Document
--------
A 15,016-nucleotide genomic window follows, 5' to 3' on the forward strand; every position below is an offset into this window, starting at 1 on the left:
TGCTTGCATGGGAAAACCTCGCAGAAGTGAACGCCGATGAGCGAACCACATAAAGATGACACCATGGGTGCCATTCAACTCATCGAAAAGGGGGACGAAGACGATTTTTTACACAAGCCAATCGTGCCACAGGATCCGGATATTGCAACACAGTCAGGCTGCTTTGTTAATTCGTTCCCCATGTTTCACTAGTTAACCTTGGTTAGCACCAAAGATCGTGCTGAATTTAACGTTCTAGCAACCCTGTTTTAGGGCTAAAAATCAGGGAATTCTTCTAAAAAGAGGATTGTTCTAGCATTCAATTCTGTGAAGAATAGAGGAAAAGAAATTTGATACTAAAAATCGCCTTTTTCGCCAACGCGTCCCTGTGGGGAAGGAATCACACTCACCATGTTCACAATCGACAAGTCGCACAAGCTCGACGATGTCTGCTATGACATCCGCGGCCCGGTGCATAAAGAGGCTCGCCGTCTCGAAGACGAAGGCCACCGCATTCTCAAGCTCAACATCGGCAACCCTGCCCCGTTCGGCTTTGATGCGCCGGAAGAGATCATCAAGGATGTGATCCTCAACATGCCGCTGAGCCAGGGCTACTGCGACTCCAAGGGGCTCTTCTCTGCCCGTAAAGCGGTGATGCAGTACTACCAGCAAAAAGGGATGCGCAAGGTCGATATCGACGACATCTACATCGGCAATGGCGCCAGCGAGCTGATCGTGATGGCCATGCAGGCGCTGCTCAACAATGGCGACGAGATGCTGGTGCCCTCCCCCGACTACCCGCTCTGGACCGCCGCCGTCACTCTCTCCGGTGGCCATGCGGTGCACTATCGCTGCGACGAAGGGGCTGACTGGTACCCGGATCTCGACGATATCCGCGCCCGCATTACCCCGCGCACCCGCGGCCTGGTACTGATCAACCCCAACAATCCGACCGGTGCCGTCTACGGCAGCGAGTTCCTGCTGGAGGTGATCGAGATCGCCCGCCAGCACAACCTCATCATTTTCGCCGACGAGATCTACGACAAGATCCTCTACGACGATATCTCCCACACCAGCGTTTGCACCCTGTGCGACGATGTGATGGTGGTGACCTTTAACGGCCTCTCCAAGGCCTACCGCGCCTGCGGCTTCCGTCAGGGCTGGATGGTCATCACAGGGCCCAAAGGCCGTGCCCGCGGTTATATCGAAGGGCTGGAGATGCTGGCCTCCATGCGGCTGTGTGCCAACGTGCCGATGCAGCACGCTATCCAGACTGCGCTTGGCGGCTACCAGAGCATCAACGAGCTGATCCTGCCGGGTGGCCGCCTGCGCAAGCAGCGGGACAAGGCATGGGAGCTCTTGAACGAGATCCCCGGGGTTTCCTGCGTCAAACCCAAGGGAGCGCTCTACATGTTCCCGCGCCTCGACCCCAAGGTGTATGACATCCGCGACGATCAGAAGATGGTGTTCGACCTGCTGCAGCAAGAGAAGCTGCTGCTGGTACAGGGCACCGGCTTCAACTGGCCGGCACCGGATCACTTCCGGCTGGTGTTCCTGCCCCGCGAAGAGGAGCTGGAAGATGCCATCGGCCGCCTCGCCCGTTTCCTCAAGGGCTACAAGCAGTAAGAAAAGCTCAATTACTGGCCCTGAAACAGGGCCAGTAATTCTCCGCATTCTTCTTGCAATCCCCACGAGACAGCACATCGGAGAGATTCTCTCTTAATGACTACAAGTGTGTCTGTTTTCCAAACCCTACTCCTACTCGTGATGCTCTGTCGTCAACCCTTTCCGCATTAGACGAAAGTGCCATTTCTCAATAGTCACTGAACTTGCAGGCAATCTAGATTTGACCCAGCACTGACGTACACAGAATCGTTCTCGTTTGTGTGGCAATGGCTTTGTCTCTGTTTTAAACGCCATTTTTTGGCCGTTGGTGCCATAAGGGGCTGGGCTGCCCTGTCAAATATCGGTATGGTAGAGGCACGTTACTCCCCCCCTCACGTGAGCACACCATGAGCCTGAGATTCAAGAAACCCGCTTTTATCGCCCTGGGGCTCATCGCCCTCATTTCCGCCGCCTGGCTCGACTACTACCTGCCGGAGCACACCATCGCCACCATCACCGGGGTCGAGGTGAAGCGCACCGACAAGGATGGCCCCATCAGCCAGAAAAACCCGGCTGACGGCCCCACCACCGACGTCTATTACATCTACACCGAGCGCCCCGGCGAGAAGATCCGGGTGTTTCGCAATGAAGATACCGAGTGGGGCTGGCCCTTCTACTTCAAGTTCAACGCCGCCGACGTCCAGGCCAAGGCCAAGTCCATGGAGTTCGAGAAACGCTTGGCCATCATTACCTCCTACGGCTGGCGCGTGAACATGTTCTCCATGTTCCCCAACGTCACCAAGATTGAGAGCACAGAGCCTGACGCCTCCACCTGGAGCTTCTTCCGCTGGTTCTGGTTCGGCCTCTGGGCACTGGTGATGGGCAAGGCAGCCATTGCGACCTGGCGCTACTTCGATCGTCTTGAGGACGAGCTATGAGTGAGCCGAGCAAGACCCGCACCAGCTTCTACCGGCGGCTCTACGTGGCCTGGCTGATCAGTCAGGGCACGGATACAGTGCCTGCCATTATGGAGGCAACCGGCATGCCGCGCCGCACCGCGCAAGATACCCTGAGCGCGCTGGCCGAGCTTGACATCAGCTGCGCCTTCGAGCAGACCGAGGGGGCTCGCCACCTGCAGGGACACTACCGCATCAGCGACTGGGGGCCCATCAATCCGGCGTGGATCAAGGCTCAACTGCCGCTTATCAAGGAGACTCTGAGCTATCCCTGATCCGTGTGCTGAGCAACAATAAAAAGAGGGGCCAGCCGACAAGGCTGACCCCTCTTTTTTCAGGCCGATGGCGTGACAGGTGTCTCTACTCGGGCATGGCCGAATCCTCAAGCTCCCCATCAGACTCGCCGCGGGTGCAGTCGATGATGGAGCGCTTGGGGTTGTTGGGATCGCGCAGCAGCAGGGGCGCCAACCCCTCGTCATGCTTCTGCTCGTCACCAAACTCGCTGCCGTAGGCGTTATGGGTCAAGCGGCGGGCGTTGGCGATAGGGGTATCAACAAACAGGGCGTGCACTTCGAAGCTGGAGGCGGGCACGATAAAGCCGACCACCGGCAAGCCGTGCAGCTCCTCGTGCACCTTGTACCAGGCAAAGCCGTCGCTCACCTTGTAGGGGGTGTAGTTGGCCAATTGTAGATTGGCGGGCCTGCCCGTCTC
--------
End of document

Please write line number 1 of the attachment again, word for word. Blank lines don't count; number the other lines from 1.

A 15,016-nucleotide genomic window follows, 5' to 3' on the forward strand; every position below is an offset into this window, starting at 1 on the left: